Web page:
Fast food chains aren't fooling anybody in trying to be fancy

McDonald's New Zealand launched a gourmet burger service in 2015.

McDonald's New Zealand launched a gourmet burger service in 2015.

OPINION: When we were kids, the only place to get a burger was McDonald's. Since then, the Golden Arches have drawn serious competition.

Gourmet burger joints are popular all over the world. You know the kind: brioche buns. Angus beef patties. Sweet potato chips.

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Growing up, burgers were dirty and simple. A fatty slab of meat, piece of plastic-y cheese, indescribably fluffy yet somewhat soggy bun.

They were a treat and a pleasure; something reserved for Friday nights with your parents, or, a bit later, 4am with your uni friends before the night bus home.

Now we have options. Yes, you can still get the $4 number with the ketchup that bleeds through the packaging. You can also spend four times that much: a $16 burger from a posh joint might get you some Wagyu beef, proper greens, bacon, avocado, and homemade relish.

So the big international chains are innovating.

In Europe, McDonald's offers table service, and in France this week it was announced cutlery would be offered in a 10-branch trial, in a bid to revert back to Gallic table etiquette. 

In Japan in 2015, McDonald's repurposed common menu items to create a fancy full-course menu, featuring a platter of patties, vichyssoise made with French fries, and iced tea in a wine glass. 

KFC has jumped on board too, trialling deluxe experiences in Australia complete with quinoa and alcoholic beverages, and hipster restaurant makeovers to add exposed brick walls, subway tiles and low-hanging industrial lighting in the UK.

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Ridiculous, right? It's as is traditional fast food joints don't understand their purpose. They offer cheap, bulk-made, no frills food. They are consistently average, and that's why customers love them.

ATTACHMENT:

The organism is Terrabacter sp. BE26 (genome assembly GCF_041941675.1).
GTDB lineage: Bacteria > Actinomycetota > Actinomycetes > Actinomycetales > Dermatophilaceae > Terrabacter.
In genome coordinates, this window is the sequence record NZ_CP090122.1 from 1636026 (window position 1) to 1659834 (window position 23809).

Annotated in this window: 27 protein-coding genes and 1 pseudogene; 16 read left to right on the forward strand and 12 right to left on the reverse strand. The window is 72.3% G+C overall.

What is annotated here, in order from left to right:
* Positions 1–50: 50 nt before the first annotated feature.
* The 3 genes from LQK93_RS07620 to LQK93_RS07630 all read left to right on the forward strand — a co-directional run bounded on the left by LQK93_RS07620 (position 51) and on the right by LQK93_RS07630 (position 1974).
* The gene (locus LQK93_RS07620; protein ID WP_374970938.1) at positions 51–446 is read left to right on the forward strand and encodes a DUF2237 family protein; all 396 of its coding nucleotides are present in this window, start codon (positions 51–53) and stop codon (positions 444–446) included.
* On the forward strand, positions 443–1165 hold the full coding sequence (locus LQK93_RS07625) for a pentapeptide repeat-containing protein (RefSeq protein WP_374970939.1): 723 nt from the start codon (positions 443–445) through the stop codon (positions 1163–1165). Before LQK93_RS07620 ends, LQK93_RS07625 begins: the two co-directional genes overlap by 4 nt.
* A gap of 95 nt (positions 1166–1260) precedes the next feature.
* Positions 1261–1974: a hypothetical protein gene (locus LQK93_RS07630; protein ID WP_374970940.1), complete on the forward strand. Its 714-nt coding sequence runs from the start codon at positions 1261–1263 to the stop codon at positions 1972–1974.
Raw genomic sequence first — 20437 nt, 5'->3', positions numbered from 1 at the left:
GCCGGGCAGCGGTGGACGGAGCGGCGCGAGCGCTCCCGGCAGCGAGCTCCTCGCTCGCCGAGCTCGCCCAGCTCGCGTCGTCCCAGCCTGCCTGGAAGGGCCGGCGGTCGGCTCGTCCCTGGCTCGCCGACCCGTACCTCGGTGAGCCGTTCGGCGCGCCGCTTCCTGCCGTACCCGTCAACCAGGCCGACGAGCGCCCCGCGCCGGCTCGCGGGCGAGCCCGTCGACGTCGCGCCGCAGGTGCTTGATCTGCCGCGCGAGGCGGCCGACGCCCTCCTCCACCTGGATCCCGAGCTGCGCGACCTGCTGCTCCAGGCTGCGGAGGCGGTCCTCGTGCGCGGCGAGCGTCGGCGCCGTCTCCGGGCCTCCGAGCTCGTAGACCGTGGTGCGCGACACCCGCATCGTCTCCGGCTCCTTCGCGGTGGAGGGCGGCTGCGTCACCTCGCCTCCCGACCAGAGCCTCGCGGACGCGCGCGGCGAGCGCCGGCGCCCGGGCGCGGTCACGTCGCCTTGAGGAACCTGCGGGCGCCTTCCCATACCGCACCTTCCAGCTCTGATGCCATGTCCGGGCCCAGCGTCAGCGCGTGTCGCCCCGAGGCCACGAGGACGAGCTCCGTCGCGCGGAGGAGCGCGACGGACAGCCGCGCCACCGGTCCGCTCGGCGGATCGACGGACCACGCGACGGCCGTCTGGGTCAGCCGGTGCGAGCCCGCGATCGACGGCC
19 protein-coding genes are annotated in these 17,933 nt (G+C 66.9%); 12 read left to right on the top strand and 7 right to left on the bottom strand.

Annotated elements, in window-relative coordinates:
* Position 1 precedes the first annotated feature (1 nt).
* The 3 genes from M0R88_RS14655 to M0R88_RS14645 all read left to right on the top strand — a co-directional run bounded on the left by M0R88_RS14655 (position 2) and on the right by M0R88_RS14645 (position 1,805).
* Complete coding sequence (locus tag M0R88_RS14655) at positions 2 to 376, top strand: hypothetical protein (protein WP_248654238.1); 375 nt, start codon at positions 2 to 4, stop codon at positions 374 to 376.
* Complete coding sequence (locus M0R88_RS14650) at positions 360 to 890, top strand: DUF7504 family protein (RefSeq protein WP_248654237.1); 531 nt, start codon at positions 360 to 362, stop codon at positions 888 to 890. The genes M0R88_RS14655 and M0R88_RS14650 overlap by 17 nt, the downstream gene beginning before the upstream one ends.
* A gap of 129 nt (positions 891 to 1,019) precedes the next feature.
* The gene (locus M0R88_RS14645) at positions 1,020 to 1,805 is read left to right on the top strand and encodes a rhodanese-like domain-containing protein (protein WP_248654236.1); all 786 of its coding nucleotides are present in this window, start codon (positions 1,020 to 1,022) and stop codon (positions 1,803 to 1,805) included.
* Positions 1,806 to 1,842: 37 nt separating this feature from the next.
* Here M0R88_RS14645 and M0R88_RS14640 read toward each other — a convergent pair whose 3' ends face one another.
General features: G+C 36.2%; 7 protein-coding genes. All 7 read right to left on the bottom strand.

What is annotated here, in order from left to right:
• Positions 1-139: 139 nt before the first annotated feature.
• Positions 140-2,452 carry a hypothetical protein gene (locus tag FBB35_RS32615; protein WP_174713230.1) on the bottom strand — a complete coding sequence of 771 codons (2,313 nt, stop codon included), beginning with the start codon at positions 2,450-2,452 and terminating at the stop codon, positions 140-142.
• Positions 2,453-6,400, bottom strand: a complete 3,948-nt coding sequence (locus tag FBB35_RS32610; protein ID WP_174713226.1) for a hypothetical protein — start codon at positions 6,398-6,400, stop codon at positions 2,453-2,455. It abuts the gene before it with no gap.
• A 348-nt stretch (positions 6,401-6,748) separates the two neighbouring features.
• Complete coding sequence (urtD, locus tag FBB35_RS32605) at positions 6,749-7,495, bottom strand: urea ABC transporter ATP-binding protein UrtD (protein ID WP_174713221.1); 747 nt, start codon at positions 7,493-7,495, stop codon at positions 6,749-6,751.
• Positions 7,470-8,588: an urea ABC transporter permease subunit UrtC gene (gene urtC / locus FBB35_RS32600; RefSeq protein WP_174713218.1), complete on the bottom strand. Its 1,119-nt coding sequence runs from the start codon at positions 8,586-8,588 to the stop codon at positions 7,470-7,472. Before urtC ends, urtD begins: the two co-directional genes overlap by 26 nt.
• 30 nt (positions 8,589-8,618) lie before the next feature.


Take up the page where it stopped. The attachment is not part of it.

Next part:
Like Starbucks, you know exactly what you're going to get, no matter where you are in the world.

If greasy and dirty fast food is what you're craving, it will hit the spot every time. And you don't even care about the garish fluorescent lighting.

But the big fast food boys are trying to be posh.

They want to offer competitive menu items and experiences so to persuade customers not to go the smaller, gourmet burger restaurants. Like they're trying to trick you into thinking fancy cutlery, table service, and booze make for a legitimate gourmet experience.

The BBC wrote this week that it's all about the race towards the "better burger". Everybody wants a piece of the gourmet pie: it's affordable indulgence, a dining delicacy that won't put a dent in your bank balance.

Gourmet burgers are, of course, not new. They're just now available at bona-fide burger bars at a decent price.

Years before the venison and plum burger on sesame artisanal bun was on offer via high street gourmet burger joints, something like it was a stable at fine gastropubs and swish restaurants across the Anglosphere.

I'm not saying I think the fast food chains are wrong to try and be fancier. Brands need to evolve and give consumers what the market is demanding.

But if I could sit down one-on-one with the marketing managers of these chains, I'd tell them one simple thing: just do what you do best, because you're not fooling anybody.

 - Stuff


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